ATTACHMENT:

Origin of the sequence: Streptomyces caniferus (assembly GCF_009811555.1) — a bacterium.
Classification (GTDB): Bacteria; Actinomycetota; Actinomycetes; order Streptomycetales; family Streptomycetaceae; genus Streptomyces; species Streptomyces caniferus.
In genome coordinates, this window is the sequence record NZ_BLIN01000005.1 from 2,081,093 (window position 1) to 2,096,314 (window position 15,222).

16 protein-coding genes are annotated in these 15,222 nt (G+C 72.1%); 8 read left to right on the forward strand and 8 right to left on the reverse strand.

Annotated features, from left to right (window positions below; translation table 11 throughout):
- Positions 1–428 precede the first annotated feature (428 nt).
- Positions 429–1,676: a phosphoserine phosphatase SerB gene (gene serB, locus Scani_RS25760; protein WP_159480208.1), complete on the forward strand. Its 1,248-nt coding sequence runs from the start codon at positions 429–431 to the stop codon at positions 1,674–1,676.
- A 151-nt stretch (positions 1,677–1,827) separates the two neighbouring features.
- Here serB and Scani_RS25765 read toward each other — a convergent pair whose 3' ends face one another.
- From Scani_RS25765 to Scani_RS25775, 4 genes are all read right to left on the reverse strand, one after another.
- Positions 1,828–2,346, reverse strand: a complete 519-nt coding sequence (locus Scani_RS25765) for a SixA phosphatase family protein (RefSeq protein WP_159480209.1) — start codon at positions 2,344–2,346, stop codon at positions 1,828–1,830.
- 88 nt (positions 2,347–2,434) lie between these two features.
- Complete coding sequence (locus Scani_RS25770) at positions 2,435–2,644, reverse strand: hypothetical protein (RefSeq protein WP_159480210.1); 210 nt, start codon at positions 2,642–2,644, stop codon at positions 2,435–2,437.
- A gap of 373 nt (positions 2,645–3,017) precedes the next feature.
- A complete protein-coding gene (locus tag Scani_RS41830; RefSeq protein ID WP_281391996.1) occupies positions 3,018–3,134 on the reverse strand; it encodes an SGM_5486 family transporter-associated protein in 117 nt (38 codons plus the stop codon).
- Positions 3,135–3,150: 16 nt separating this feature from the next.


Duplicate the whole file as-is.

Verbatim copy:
Origin of the sequence: Streptomyces caniferus (assembly GCF_009811555.1) — a bacterium.
Classification (GTDB): Bacteria; Actinomycetota; Actinomycetes; order Streptomycetales; family Streptomycetaceae; genus Streptomyces; species Streptomyces caniferus.
In genome coordinates, this window is the sequence record NZ_BLIN01000005.1 from 2,081,093 (window position 1) to 2,096,314 (window position 15,222).

16 protein-coding genes are annotated in these 15,222 nt (G+C 72.1%); 8 read left to right on the forward strand and 8 right to left on the reverse strand.

Annotated features, from left to right (window positions below; translation table 11 throughout):
- Positions 1–428 precede the first annotated feature (428 nt).
- Positions 429–1,676: a phosphoserine phosphatase SerB gene (gene serB, locus Scani_RS25760; protein WP_159480208.1), complete on the forward strand. Its 1,248-nt coding sequence runs from the start codon at positions 429–431 to the stop codon at positions 1,674–1,676.
- A 151-nt stretch (positions 1,677–1,827) separates the two neighbouring features.
- Here serB and Scani_RS25765 read toward each other — a convergent pair whose 3' ends face one another.
- From Scani_RS25765 to Scani_RS25775, 4 genes are all read right to left on the reverse strand, one after another.
- Positions 1,828–2,346, reverse strand: a complete 519-nt coding sequence (locus Scani_RS25765) for a SixA phosphatase family protein (RefSeq protein WP_159480209.1) — start codon at positions 2,344–2,346, stop codon at positions 1,828–1,830.
- 88 nt (positions 2,347–2,434) lie between these two features.
- Complete coding sequence (locus Scani_RS25770) at positions 2,435–2,644, reverse strand: hypothetical protein (RefSeq protein WP_159480210.1); 210 nt, start codon at positions 2,642–2,644, stop codon at positions 2,435–2,437.
- A gap of 373 nt (positions 2,645–3,017) precedes the next feature.
- A complete protein-coding gene (locus tag Scani_RS41830; RefSeq protein ID WP_281391996.1) occupies positions 3,018–3,134 on the reverse strand; it encodes an SGM_5486 family transporter-associated protein in 117 nt (38 codons plus the stop codon).
- Positions 3,135–3,150: 16 nt separating this feature from the next.